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Risk Factors for Liver Cancer
Children and adults can have liver cancer, although adults are more likely to get it. The risk factors of liver cancer have a role in the development of cancer, but the majority of them do not directly cause cancer. Some people who have several risk factors never get cancer, whereas others who have none do. Knowing your risk of liver cancer and discussing them with your doctor may assist you in making better lifestyle and health-care decisions.
Liver cancer and bile duct cancer are on the rise across the world, according to studies, and are the main cause of cancer deaths in some areas. A person’s chance of acquiring liver cancer can be increased by the following liver cancer risk factors:
Race and Sex
Because of the hepatitis epidemic in these areas, Asians and Pacific Islanders are more likely than other races to acquire liver cancer. Although Caucasians are less likely to acquire liver cancer, the illness looks to be on the rise. Men are more susceptible to hepatocellular carcinoma risk factors.
Hepatitis B Infection
Hepatitis B infection, which is one of the primary risk factors for liver disease in Africa and much of Asia, is a key risk factor for the development of liver cancer. Persons with chronic hepatitis B are at an increased risk of developing liver cancer; however, some people are at a higher risk than others.
Treatments are available, but many individuals are unaware that they have the virus or reside in a region where medical treatment is inadequate. Hepatitis B carriers are 100 times more likely than non-carriers to acquire liver cancer, and 2.5 percent of persons with cirrhosis due to hepatitis B (and 0.5 to 1 percent of those without cirrhosis) get liver cancer year.
Hepatitis C Infection
Hepatitis C is also a major risk factor for liver cancer, and it is the main cause of liver cancer in the United States, Europe, and Japan at the moment. In contrast to hepatitis B, many patients do not clear the virus, and the condition progresses. Cirrhosis develops in nearly 20-30% of individuals. It one of the main risk factors for cirrhosis.
Non-Alcoholic Fatty Liver Disease (NAFLD)
Non-alcoholic fatty liver disease is similar to alcoholic liver disease in that it causes fat to accumulate in the liver (fatty liver), but it does so through a different mechanism. It’s considered to be an autoimmune illness (a condition in which the body produces antibodies against itself) with a hereditary component. The risk of liver cancer is higher in people who have NAFLD.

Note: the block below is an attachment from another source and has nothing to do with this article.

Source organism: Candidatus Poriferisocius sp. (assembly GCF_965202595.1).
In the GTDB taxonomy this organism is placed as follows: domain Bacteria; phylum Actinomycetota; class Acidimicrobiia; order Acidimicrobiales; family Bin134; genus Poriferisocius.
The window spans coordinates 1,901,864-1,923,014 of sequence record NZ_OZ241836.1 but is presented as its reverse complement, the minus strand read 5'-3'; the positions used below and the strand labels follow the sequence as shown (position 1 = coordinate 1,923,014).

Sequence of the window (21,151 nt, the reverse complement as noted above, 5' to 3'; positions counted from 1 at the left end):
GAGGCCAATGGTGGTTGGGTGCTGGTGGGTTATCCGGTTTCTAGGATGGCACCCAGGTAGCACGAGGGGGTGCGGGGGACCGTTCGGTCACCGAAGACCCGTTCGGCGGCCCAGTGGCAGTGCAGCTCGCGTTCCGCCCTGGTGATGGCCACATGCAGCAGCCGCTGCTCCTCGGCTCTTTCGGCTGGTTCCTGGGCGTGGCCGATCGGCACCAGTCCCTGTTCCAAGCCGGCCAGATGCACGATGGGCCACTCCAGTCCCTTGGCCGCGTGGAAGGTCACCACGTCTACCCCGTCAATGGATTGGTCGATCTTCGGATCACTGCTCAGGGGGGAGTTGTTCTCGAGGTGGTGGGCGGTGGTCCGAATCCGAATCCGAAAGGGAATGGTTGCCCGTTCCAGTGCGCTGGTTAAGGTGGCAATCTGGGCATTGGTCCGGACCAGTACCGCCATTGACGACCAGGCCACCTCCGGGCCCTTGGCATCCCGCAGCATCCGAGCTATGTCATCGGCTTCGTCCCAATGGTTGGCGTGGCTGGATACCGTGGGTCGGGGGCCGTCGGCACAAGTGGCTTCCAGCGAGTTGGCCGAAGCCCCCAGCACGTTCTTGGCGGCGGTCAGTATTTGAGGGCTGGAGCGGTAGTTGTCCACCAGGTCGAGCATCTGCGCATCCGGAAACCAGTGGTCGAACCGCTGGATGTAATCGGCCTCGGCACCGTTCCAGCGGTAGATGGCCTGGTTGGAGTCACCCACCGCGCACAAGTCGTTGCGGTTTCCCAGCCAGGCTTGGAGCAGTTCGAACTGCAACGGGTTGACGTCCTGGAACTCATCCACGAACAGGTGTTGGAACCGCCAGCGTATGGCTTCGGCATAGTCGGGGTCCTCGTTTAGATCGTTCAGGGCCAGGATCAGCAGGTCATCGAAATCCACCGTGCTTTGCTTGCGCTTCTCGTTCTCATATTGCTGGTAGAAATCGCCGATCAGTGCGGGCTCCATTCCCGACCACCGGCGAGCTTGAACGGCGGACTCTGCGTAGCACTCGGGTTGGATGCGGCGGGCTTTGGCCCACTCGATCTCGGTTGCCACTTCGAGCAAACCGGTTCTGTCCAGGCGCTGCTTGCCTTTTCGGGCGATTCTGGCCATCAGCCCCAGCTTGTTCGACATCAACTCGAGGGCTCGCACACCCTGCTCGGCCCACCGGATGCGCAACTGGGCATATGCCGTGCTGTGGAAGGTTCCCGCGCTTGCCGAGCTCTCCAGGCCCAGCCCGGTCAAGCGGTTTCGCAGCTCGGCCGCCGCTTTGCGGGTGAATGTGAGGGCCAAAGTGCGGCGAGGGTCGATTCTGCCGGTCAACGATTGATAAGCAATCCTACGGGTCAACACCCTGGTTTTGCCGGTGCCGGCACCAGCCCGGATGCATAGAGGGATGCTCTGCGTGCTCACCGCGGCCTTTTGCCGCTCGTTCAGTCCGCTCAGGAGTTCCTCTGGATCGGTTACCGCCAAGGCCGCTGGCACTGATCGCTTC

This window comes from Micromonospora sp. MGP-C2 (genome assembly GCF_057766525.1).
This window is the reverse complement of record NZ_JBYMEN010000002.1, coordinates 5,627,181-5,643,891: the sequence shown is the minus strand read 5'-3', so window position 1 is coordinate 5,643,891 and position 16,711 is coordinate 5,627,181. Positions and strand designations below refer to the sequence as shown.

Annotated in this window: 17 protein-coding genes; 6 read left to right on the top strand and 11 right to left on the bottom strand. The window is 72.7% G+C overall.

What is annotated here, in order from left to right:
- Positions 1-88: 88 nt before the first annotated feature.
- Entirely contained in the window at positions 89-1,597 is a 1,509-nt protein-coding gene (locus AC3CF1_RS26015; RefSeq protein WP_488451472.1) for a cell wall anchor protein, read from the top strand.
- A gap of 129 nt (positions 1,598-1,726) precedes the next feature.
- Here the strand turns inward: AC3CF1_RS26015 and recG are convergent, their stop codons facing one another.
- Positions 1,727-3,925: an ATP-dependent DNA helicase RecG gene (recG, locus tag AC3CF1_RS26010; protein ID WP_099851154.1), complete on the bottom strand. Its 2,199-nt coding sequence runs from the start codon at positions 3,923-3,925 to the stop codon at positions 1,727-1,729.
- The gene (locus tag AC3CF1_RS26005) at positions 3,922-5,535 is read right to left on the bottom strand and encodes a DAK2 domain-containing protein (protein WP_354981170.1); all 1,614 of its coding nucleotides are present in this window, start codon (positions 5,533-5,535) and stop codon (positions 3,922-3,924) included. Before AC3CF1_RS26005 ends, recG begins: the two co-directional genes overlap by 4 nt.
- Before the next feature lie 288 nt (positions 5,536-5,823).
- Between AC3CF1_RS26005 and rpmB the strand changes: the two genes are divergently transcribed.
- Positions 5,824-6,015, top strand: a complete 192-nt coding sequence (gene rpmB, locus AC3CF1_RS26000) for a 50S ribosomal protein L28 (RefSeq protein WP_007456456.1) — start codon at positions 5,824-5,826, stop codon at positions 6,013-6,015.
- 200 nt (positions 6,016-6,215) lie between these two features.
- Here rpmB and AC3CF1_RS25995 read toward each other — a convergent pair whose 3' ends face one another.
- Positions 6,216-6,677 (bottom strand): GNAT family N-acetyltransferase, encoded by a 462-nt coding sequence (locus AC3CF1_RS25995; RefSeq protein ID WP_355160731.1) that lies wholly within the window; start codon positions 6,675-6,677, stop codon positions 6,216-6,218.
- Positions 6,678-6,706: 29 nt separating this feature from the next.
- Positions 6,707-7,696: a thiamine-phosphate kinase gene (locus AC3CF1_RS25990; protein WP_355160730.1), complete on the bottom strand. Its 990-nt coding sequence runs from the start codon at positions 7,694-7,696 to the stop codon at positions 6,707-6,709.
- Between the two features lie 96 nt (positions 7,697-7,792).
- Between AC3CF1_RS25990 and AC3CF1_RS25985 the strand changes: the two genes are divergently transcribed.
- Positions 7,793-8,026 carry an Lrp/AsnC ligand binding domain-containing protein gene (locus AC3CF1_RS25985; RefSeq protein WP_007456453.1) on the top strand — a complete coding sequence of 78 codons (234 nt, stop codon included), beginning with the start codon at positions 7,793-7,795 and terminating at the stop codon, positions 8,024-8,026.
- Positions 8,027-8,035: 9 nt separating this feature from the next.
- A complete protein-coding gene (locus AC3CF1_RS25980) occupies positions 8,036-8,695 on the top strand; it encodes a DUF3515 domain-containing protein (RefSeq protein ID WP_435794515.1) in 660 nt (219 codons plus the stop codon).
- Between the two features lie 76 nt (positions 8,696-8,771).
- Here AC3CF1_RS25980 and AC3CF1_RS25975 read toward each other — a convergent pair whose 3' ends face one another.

Immunosuppression raises the risk of liver cancer and other types of cancer. Liver cancer is twice as common in organ transplant recipients as it is in the general population, and the risk is considerably higher for individuals who have had a liver transplant.
This is a more important risk factor globally, despite its rarity in the United States. Aflatoxin B1 is a toxin generated by Aspergillus fungus, which may be found in wheat, peanuts, other groundnuts, soybeans, and corn. In liver cells, the toxin damages the p53 gene, a tumor suppressor gene that aids in the repair of damaged DNA and the inhibition of the development of dangerous cells. Studies are being conducted to see if aflatoxin causes liver cancer on its own or as a co-factor when hepatitis B is present.
Liver cancer may run in families, and having a family member who has the condition increases your chances of getting it. When it’s a first-degree relative, such as a parent, sibling, or kid, the possibility is greatest. Diseases include:
- Primary biliary cirrhosis
- Wilson’s disease
Alcohol abuse can lead to a variety of liver disorders, including alcoholic hepatitis and alcoholic liver disease. Cirrhosis progresses over time, resulting in significant scarring of the liver and, in some cases, liver failure. Heavy drinking, defined as more than three drinks per day, is the most common cause of liver cancer; however, even small quantities can induce severe and permanent liver damage.
Several studies have found a relationship between smoking and liver cancer, with individuals who smoke and drink heavily having a far higher chance of developing the condition. Obesity also raises the chance of developing non-alcoholic liver disease, which quadruples the risk of liver cancer. It also raises the chance of developing diabetes which triples the risk.
Another consideration: weightlifters’ usage of anabolic steroids, such as those used by bodybuilders, puts them at risk for liver illness and prednisone cancer risk.
If you or someone you know has been diagnosed with liver cancer, please contact All American Hospice, and our professionals will ensure that the finest support and care are provided.